The area of Tegucigalpa I saw was between parks Parque Valle, Plaza Morazan and Parque de la Merced, I wasn't looking for parks but seemed to end up to them. It was nice to rest my feet and sit down under shade of trees on that hot September day. It was good way to watch people come and go too.
Honduras has colonial history and there are some beautiful colonial houses around Tegucigalpa as well. Though I spent only one afternoon and a few hours in the following morning there I managed to see quite a lot of the downtown area.
Like in any other city or town in Central America central plaza is the place where locals like to spend time and meet people, eat and chat. Tegucigalpa was no exception and I spent a while watching the colourful, everchanging play.
In the Parque Central there is a statue of General Francisco Morazan, who is a Honduran hero. He was elected president of the United Provinces in 1830, but this union didn't last long. Nine years later the union was history. His aim was to lessen the power of the church, the narrow the huge gap between Spanish upper class and the indigenous people and make known the importance of the region for the wolrd market.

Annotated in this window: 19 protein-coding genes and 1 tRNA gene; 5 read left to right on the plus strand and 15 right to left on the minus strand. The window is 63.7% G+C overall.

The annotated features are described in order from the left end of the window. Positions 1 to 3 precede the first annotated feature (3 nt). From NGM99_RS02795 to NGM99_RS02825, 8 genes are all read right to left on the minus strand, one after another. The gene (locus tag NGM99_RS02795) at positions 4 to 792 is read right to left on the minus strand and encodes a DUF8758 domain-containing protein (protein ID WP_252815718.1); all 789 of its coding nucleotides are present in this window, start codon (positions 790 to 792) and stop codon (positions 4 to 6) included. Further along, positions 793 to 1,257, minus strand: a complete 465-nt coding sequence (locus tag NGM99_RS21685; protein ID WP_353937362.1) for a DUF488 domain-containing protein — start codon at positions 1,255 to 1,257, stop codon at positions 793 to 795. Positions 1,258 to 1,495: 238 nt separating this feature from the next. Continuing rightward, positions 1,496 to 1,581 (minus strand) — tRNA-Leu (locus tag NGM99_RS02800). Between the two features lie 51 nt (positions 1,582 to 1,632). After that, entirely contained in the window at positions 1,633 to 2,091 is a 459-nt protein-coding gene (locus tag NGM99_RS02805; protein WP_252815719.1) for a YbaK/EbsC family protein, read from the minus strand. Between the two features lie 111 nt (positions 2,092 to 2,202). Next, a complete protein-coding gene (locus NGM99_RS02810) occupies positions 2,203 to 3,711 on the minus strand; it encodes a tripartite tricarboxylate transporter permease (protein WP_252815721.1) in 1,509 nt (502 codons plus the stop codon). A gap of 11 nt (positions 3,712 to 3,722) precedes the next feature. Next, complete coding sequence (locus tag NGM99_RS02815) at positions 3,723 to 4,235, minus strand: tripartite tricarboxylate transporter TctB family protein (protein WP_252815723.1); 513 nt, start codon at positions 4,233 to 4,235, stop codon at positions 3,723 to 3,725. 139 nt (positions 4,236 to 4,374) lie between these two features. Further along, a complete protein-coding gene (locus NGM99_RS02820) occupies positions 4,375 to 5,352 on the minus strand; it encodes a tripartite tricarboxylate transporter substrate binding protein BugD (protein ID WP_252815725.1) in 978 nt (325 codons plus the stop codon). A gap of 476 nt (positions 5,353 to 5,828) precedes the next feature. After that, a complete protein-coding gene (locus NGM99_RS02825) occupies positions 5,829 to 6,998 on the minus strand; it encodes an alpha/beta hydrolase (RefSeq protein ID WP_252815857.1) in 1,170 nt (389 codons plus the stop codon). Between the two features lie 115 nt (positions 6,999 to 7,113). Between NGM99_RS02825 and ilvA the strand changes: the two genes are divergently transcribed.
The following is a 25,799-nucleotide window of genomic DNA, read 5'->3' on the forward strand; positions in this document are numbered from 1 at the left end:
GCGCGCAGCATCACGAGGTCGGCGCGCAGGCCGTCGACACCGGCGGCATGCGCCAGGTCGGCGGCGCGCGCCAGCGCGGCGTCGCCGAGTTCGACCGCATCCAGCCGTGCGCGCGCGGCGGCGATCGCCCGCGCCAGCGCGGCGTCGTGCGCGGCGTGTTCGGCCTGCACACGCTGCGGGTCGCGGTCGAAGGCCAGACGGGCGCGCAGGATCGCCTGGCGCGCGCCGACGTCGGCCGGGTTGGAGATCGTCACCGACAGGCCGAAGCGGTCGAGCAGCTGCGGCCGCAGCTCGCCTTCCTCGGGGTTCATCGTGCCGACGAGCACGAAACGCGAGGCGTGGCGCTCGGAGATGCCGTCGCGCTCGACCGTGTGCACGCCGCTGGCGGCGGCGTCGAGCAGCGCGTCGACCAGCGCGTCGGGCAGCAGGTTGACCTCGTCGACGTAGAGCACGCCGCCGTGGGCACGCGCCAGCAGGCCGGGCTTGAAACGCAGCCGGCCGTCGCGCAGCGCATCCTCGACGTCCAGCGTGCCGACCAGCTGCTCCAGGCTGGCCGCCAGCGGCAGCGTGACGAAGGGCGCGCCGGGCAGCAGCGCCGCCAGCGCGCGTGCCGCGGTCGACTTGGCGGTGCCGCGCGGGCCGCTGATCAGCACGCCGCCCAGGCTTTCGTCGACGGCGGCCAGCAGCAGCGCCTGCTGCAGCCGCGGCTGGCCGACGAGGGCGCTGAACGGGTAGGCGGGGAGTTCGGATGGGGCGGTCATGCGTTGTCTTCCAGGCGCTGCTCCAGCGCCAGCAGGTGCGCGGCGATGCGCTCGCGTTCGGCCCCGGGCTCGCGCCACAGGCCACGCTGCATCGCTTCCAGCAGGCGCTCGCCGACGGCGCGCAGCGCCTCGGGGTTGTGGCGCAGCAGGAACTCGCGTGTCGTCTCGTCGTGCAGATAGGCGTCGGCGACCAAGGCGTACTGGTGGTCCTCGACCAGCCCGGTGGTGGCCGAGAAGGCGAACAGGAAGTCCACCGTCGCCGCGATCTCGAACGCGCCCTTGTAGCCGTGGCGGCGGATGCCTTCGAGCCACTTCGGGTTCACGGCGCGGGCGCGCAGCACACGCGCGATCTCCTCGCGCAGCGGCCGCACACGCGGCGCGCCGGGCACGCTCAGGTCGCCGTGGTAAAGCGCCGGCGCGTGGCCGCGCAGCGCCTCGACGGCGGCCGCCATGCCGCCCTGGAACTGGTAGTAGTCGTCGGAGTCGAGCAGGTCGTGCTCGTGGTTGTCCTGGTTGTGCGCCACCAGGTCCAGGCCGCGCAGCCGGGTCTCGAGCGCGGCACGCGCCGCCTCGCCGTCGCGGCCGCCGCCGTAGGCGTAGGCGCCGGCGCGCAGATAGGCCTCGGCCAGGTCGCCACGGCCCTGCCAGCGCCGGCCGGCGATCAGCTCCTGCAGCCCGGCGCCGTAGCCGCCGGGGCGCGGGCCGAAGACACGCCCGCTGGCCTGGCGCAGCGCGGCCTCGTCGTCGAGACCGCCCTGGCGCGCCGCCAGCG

The cathedral dominates downtown Tegucigalpa. It is in one side of the Parque Central so if you go where the locals are you cannot miss the cathedral. It was built in the 18th century and its altar is decorated with gold and silver and there is a lot of fine art in the church. I didn't take any photos inside because I didn't want disturb people who were praying (made complicated to take photos in any church in Central America!). I liked the setting of the cathedral next to palm trees!
The commercial heart of Tegucigalpa is located within the Boulevard Morazán, a modern bustling district also known as "la zona viva". In this area you will find many of the restaurants, shops and offices of the higher echelon of all Honduras.
Honduran food? Oh yeah! My favorite is El Patio Restaurant ! El Patio offers typical Honduran dishes in a pleasant local atmosphere. Open for lunch and dinner all week long. You can also enjoy the Karaoke here. It is a place that while visit Tegucigalpa you can not miss!